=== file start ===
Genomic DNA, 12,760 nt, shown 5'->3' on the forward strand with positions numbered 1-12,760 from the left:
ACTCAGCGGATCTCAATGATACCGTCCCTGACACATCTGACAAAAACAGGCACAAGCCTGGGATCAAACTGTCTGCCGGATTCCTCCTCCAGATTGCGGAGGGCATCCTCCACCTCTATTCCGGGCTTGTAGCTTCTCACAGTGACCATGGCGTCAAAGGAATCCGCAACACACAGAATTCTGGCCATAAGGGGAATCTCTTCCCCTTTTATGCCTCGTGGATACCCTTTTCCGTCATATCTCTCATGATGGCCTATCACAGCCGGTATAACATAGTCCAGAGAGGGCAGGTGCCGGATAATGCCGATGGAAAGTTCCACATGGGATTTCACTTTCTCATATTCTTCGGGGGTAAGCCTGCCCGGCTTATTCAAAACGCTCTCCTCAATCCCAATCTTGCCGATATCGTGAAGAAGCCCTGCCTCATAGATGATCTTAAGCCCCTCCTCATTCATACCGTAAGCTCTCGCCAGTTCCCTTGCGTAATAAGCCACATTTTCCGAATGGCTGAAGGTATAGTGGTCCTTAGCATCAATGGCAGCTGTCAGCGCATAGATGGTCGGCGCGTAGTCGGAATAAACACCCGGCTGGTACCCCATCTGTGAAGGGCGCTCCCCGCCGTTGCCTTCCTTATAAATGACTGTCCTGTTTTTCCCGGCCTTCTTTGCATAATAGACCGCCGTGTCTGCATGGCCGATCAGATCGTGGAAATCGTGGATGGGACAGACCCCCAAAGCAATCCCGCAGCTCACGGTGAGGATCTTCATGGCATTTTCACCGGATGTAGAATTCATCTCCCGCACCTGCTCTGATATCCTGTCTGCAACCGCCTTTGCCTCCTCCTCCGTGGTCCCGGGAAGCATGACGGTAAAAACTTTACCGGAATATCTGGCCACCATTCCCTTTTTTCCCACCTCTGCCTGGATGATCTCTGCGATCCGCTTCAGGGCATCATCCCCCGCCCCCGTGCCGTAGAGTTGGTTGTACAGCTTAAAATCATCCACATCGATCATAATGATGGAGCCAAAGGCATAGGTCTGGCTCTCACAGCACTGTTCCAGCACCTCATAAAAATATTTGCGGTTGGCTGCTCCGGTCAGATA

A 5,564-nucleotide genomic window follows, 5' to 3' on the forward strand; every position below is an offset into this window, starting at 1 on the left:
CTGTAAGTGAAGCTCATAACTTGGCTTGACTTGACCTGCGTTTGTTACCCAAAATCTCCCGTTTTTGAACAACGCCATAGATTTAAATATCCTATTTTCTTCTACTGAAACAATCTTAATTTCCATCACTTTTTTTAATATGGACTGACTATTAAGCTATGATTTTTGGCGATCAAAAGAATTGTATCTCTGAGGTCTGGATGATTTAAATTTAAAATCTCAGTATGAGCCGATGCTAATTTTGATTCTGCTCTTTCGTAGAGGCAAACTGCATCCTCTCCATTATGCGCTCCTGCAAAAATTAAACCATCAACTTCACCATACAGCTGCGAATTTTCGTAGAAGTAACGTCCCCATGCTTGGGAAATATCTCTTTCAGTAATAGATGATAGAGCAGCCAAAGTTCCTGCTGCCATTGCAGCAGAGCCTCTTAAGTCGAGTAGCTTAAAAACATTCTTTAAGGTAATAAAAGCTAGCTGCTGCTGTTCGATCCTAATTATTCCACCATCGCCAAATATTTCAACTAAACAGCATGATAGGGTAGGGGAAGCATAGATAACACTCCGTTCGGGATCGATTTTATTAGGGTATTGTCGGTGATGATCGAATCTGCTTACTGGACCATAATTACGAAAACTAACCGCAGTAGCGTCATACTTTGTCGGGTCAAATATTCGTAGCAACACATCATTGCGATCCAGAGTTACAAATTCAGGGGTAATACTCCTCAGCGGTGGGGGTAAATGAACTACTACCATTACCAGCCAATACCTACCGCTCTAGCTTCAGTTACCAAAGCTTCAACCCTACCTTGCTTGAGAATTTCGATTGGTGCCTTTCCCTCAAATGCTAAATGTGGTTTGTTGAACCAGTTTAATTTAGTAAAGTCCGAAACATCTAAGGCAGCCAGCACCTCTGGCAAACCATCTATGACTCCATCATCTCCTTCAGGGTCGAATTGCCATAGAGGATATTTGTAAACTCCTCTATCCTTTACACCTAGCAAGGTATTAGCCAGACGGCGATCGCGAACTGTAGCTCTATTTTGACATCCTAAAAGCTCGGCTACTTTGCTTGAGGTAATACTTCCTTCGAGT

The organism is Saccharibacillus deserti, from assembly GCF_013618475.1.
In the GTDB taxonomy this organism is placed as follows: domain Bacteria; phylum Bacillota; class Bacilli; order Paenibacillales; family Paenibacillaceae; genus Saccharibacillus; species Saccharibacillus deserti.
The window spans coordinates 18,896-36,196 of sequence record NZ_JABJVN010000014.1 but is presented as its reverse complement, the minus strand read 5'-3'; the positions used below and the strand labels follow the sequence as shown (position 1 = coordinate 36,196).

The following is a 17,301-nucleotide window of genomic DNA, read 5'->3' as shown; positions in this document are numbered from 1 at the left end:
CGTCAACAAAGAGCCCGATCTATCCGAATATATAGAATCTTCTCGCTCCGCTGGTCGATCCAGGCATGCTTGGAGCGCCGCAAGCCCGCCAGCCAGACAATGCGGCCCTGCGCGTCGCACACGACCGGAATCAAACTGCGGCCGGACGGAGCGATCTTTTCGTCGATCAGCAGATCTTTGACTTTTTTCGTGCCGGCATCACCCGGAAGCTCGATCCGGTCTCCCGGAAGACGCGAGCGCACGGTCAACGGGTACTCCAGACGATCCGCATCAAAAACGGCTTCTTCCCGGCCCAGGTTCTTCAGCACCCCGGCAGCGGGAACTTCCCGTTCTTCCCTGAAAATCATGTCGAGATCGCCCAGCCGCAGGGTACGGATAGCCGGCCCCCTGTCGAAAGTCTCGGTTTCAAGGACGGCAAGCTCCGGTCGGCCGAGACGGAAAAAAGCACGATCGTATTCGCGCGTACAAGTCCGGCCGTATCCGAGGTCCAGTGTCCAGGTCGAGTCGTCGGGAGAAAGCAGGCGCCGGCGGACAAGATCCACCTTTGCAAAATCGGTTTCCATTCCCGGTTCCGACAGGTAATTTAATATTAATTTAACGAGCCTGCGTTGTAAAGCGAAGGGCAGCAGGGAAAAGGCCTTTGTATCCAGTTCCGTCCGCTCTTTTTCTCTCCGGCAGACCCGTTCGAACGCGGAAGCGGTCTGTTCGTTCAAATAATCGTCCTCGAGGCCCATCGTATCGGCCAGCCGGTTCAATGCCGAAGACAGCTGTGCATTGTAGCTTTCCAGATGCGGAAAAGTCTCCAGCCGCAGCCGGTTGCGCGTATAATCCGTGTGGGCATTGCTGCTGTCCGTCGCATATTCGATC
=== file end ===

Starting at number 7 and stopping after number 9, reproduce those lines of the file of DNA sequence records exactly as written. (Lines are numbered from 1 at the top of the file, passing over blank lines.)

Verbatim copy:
The window spans coordinates 18,896-36,196 of sequence record NZ_JABJVN010000014.1 but is presented as its reverse complement, the minus strand read 5'-3'; the positions used below and the strand labels follow the sequence as shown (position 1 = coordinate 36,196).

The following is a 17,301-nucleotide window of genomic DNA, read 5'->3' as shown; positions in this document are numbered from 1 at the left end:
CGTCAACAAAGAGCCCGATCTATCCGAATATATAGAATCTTCTCGCTCCGCTGGTCGATCCAGGCATGCTTGGAGCGCCGCAAGCCCGCCAGCCAGACAATGCGGCCCTGCGCGTCGCACACGACCGGAATCAAACTGCGGCCGGACGGAGCGATCTTTTCGTCGATCAGCAGATCTTTGACTTTTTTCGTGCCGGCATCACCCGGAAGCTCGATCCGGTCTCCCGGAAGACGCGAGCGCACGGTCAACGGGTACTCCAGACGATCCGCATCAAAAACGGCTTCTTCCCGGCCCAGGTTCTTCAGCACCCCGGCAGCGGGAACTTCCCGTTCTTCCCTGAAAATCATGTCGAGATCGCCCAGCCGCAGGGTACGGATAGCCGGCCCCCTGTCGAAAGTCTCGGTTTCAAGGACGGCAAGCTCCGGTCGGCCGAGACGGAAAAAAGCACGATCGTATTCGCGCGTACAAGTCCGGCCGTATCCGAGGTCCAGTGTCCAGGTCGAGTCGTCGGGAGAAAGCAGGCGCCGGCGGACAAGATCCACCTTTGCAAAATCGGTTTCCATTCCCGGTTCCGACAGGTAATTTAATATTAATTTAACGAGCCTGCGTTGTAAAGCGAAGGGCAGCAGGGAAAAGGCCTTTGTATCCAGTTCCGTCCGCTCTTTTTCTCTCCGGCAGACCCGTTCGAACGCGGAAGCGGTCTGTTCGTTCAAATAATCGTCCTCGAGGCCCATCGTATCGGCCAGCCGGTTCAATGCCGAAGACAGCTGTGCATTGTAGCTTTCCAGATGCGGAAAAGTCTCCAGCCGCAGCCGGTTGCGCGTATAATCCGTGTGGGCATTGCTGCTGTCCGTCGCATATTCGATC